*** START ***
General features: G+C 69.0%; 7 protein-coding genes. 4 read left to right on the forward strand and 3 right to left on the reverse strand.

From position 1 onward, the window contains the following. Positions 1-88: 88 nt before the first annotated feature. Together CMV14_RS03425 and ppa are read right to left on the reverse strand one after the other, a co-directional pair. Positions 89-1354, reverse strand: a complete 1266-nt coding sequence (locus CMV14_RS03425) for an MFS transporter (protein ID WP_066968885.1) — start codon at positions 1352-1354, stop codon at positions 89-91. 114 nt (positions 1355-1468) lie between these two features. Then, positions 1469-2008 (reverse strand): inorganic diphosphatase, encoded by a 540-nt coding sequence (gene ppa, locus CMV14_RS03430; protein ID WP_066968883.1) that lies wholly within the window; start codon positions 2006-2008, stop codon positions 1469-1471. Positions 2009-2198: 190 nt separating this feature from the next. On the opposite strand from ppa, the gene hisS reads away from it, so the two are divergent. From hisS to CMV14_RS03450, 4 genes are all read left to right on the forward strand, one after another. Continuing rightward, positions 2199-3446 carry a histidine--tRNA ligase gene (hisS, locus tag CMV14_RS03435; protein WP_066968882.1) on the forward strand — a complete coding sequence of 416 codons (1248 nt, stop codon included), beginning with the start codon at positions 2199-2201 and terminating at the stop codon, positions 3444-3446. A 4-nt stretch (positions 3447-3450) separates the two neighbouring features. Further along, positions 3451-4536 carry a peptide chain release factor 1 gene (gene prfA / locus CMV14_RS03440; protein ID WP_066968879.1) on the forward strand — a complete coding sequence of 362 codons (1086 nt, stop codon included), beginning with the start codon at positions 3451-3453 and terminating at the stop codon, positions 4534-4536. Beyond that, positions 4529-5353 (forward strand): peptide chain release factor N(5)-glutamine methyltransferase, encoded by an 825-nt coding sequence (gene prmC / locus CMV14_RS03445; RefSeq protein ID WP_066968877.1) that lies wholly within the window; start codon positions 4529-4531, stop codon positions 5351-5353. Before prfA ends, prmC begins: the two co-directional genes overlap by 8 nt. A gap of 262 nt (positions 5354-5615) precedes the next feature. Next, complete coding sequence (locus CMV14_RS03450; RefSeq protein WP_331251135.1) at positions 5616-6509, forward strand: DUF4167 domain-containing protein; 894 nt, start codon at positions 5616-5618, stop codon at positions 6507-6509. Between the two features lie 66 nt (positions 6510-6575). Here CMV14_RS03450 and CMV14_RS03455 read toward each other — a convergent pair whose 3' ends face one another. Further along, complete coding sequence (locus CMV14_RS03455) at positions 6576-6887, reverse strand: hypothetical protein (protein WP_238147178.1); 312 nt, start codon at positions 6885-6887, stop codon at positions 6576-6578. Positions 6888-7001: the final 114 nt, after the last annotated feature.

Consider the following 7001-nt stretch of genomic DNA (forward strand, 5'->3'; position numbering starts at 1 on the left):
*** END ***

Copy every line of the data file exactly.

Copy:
General features: G+C 69.0%; 7 protein-coding genes. 4 read left to right on the forward strand and 3 right to left on the reverse strand.

From position 1 onward, the window contains the following. Positions 1-88: 88 nt before the first annotated feature. Together CMV14_RS03425 and ppa are read right to left on the reverse strand one after the other, a co-directional pair. Positions 89-1354, reverse strand: a complete 1266-nt coding sequence (locus CMV14_RS03425) for an MFS transporter (protein ID WP_066968885.1) — start codon at positions 1352-1354, stop codon at positions 89-91. 114 nt (positions 1355-1468) lie between these two features. Then, positions 1469-2008 (reverse strand): inorganic diphosphatase, encoded by a 540-nt coding sequence (gene ppa, locus CMV14_RS03430; protein ID WP_066968883.1) that lies wholly within the window; start codon positions 2006-2008, stop codon positions 1469-1471. Positions 2009-2198: 190 nt separating this feature from the next. On the opposite strand from ppa, the gene hisS reads away from it, so the two are divergent. From hisS to CMV14_RS03450, 4 genes are all read left to right on the forward strand, one after another. Continuing rightward, positions 2199-3446 carry a histidine--tRNA ligase gene (hisS, locus tag CMV14_RS03435; protein WP_066968882.1) on the forward strand — a complete coding sequence of 416 codons (1248 nt, stop codon included), beginning with the start codon at positions 2199-2201 and terminating at the stop codon, positions 3444-3446. A 4-nt stretch (positions 3447-3450) separates the two neighbouring features. Further along, positions 3451-4536 carry a peptide chain release factor 1 gene (gene prfA / locus CMV14_RS03440; protein ID WP_066968879.1) on the forward strand — a complete coding sequence of 362 codons (1086 nt, stop codon included), beginning with the start codon at positions 3451-3453 and terminating at the stop codon, positions 4534-4536. Beyond that, positions 4529-5353 (forward strand): peptide chain release factor N(5)-glutamine methyltransferase, encoded by an 825-nt coding sequence (gene prmC / locus CMV14_RS03445; RefSeq protein ID WP_066968877.1) that lies wholly within the window; start codon positions 4529-4531, stop codon positions 5351-5353. Before prfA ends, prmC begins: the two co-directional genes overlap by 8 nt. A gap of 262 nt (positions 5354-5615) precedes the next feature. Next, complete coding sequence (locus CMV14_RS03450; RefSeq protein WP_331251135.1) at positions 5616-6509, forward strand: DUF4167 domain-containing protein; 894 nt, start codon at positions 5616-5618, stop codon at positions 6507-6509. Between the two features lie 66 nt (positions 6510-6575). Here CMV14_RS03450 and CMV14_RS03455 read toward each other — a convergent pair whose 3' ends face one another. Further along, complete coding sequence (locus CMV14_RS03455) at positions 6576-6887, reverse strand: hypothetical protein (protein WP_238147178.1); 312 nt, start codon at positions 6885-6887, stop codon at positions 6576-6578. Positions 6888-7001: the final 114 nt, after the last annotated feature.

Consider the following 7001-nt stretch of genomic DNA (forward strand, 5'->3'; position numbering starts at 1 on the left):